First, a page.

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[BEIJING] China has joined forces with Aeras, a non-profit product development organisation, to start developing vaccines for tuberculosis (TB).

The China National Biotec Group (CNBG), the country's largest biotechnology corporation, signed the final agreement with Aeras earlier this month (10 January).

CNBG is the country's only producer and supplier of the Bacillus Calmette-Guérin (BCG) vaccine, which is currently the only vaccine against TB. However, the BCG vaccine does not prevent pulmonary TB, which is the most common form of the disease.

In the past decade, efforts to develop new vaccines have intensified and it is hoped that, this decade a vaccine will be developed that will revolutionise TB control.

The collaboration will be "managed, conducted and monitored to ensure that the new TB vaccines meet international standards and can be used by people in China and other developing countries", Xiaoming Yang, president of CNBG, told SciDev.Net.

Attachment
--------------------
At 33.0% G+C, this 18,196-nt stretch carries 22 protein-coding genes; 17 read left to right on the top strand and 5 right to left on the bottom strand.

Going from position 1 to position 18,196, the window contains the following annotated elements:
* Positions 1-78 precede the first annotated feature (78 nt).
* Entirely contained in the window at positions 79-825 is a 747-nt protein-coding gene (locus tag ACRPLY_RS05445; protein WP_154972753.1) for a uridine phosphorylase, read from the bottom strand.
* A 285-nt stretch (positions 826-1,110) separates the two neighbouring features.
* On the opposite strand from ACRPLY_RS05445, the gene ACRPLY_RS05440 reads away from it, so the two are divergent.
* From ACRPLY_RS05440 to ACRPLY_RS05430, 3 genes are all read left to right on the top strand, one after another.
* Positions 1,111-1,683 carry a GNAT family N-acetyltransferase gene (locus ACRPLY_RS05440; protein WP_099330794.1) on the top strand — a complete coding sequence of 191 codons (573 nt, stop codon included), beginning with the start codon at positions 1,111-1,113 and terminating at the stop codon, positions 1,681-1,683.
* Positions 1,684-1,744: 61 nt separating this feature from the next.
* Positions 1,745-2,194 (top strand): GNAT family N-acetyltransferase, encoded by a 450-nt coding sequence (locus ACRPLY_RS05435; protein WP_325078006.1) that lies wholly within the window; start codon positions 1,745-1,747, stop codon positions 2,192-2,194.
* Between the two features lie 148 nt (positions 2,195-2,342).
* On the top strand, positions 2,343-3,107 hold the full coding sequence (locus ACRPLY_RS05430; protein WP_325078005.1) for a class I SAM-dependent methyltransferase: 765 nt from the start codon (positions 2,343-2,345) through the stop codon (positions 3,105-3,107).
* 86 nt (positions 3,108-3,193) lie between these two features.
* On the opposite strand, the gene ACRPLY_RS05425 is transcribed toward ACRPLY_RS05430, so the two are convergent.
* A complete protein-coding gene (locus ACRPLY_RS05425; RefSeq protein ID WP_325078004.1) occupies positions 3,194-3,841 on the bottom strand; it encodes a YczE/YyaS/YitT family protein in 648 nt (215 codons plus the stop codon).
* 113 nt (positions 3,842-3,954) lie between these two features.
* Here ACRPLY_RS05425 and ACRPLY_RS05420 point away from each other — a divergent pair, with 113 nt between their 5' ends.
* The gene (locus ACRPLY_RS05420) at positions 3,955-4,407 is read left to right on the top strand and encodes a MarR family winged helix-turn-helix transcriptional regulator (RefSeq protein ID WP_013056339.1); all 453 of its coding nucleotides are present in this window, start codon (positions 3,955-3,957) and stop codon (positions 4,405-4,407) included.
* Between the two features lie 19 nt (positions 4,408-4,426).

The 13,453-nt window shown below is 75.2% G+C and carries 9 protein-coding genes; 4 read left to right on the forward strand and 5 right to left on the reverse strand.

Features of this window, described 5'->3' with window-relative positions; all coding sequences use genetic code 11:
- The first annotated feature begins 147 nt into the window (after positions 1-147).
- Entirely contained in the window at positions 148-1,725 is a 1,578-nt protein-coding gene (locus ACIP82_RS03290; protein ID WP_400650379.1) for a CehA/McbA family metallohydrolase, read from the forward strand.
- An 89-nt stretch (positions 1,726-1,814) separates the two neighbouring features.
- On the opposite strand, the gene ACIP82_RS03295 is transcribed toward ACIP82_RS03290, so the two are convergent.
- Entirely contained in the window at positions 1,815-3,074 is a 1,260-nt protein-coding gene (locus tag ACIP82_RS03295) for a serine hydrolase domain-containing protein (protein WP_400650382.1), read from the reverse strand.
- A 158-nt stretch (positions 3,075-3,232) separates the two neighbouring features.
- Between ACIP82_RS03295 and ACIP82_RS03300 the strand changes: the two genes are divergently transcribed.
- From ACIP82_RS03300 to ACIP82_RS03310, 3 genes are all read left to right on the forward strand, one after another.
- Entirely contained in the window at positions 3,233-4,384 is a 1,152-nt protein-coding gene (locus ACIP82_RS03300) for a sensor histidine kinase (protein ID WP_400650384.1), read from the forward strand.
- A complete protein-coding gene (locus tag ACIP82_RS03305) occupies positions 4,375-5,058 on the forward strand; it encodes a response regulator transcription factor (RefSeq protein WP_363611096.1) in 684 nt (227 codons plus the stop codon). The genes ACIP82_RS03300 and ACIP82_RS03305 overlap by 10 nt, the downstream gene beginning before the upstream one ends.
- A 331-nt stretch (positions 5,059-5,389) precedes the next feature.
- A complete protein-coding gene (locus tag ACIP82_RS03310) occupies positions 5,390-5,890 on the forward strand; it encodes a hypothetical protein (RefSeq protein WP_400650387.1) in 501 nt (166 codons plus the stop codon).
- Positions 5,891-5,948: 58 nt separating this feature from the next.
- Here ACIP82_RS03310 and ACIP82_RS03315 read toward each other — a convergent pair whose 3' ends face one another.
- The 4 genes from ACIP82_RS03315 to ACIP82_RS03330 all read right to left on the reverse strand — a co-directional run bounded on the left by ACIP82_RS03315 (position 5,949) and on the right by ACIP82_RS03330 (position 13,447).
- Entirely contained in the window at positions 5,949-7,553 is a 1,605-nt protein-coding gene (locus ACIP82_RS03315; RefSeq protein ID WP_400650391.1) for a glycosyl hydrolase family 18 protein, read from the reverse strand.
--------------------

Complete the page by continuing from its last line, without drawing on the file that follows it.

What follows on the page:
"[It] will bring together our expertise in biological products with Aeras's strength in TB vaccine research and development, which should significantly accelerate the development of international-standard TB vaccines," he said.

The ideal vaccine should guard against all strains of TB, including drug-resistant strains. "We are trying several approaches for TB vaccine development; the eventual vaccines produced depend on the outcomes of the joint TB programme," Yang said.

He explained that new vaccines resulting from the collaboration will be supplied primarily to developing countries. Although the price of the vaccine cannot be specified at present, as it depends on the production costs, Yang explained that it should be affordable for developing countries.  

"Aeras welcomes our comprehensive new partnership with CNBG, which will accelerate the development of TB vaccines in China," said Jim Connolly, president and chief executive officer of Aeras. "This partnership will be critical in developing new vaccines to save lives globally."  

"Aeras is at the forefront of the vaccine development pipeline, while CNBG reflects a growing Chinese biotechnology industry that can bring new technologies not only to reduce the burden of TB in the country but also to give an important boost to global TB control," said Fabio Scano, medical officer in the Stop TB Department at the WHO, Geneva.  

"The cooperation reflects the growing influence China will have in developing and manufacturing affordable new vaccines for the developing world," said Julia Hill, former vaccines policy advisor at Médecins Sans Frontières, said.